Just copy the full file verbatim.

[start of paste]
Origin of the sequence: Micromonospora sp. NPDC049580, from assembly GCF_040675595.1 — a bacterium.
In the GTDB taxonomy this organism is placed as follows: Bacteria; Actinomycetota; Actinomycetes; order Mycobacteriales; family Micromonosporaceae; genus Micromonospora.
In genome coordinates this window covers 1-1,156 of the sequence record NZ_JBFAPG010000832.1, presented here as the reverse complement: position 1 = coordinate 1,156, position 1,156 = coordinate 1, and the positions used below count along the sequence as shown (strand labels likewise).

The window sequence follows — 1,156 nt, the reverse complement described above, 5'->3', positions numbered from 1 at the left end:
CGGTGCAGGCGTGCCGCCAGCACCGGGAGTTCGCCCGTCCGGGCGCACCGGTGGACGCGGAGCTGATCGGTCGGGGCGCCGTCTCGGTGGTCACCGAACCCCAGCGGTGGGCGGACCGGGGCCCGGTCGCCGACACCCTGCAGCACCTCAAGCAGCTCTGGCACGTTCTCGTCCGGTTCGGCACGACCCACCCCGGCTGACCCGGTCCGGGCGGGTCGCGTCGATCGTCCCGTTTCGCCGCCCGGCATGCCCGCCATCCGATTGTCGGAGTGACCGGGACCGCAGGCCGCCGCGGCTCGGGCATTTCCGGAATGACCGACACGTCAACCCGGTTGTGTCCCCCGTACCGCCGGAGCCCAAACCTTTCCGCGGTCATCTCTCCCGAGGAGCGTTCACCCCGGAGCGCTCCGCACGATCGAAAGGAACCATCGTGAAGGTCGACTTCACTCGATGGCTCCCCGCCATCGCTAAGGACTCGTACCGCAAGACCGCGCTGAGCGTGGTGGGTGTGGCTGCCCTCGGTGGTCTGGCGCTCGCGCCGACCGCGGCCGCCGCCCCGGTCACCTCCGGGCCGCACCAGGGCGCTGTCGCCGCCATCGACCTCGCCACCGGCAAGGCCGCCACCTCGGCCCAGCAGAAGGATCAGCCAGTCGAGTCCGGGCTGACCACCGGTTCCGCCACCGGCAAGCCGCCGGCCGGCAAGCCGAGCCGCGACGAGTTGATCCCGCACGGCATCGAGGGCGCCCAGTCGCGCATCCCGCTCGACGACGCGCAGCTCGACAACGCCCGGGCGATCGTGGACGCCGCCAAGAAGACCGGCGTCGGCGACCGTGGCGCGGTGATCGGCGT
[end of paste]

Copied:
Origin of the sequence: Micromonospora sp. NPDC049580, from assembly GCF_040675595.1 — a bacterium.
In the GTDB taxonomy this organism is placed as follows: Bacteria; Actinomycetota; Actinomycetes; order Mycobacteriales; family Micromonosporaceae; genus Micromonospora.
In genome coordinates this window covers 1-1,156 of the sequence record NZ_JBFAPG010000832.1, presented here as the reverse complement: position 1 = coordinate 1,156, position 1,156 = coordinate 1, and the positions used below count along the sequence as shown (strand labels likewise).

The window sequence follows — 1,156 nt, the reverse complement described above, 5'->3', positions numbered from 1 at the left end:
CGGTGCAGGCGTGCCGCCAGCACCGGGAGTTCGCCCGTCCGGGCGCACCGGTGGACGCGGAGCTGATCGGTCGGGGCGCCGTCTCGGTGGTCACCGAACCCCAGCGGTGGGCGGACCGGGGCCCGGTCGCCGACACCCTGCAGCACCTCAAGCAGCTCTGGCACGTTCTCGTCCGGTTCGGCACGACCCACCCCGGCTGACCCGGTCCGGGCGGGTCGCGTCGATCGTCCCGTTTCGCCGCCCGGCATGCCCGCCATCCGATTGTCGGAGTGACCGGGACCGCAGGCCGCCGCGGCTCGGGCATTTCCGGAATGACCGACACGTCAACCCGGTTGTGTCCCCCGTACCGCCGGAGCCCAAACCTTTCCGCGGTCATCTCTCCCGAGGAGCGTTCACCCCGGAGCGCTCCGCACGATCGAAAGGAACCATCGTGAAGGTCGACTTCACTCGATGGCTCCCCGCCATCGCTAAGGACTCGTACCGCAAGACCGCGCTGAGCGTGGTGGGTGTGGCTGCCCTCGGTGGTCTGGCGCTCGCGCCGACCGCGGCCGCCGCCCCGGTCACCTCCGGGCCGCACCAGGGCGCTGTCGCCGCCATCGACCTCGCCACCGGCAAGGCCGCCACCTCGGCCCAGCAGAAGGATCAGCCAGTCGAGTCCGGGCTGACCACCGGTTCCGCCACCGGCAAGCCGCCGGCCGGCAAGCCGAGCCGCGACGAGTTGATCCCGCACGGCATCGAGGGCGCCCAGTCGCGCATCCCGCTCGACGACGCGCAGCTCGACAACGCCCGGGCGATCGTGGACGCCGCCAAGAAGACCGGCGTCGGCGACCGTGGCGCGGTGATCGGCGT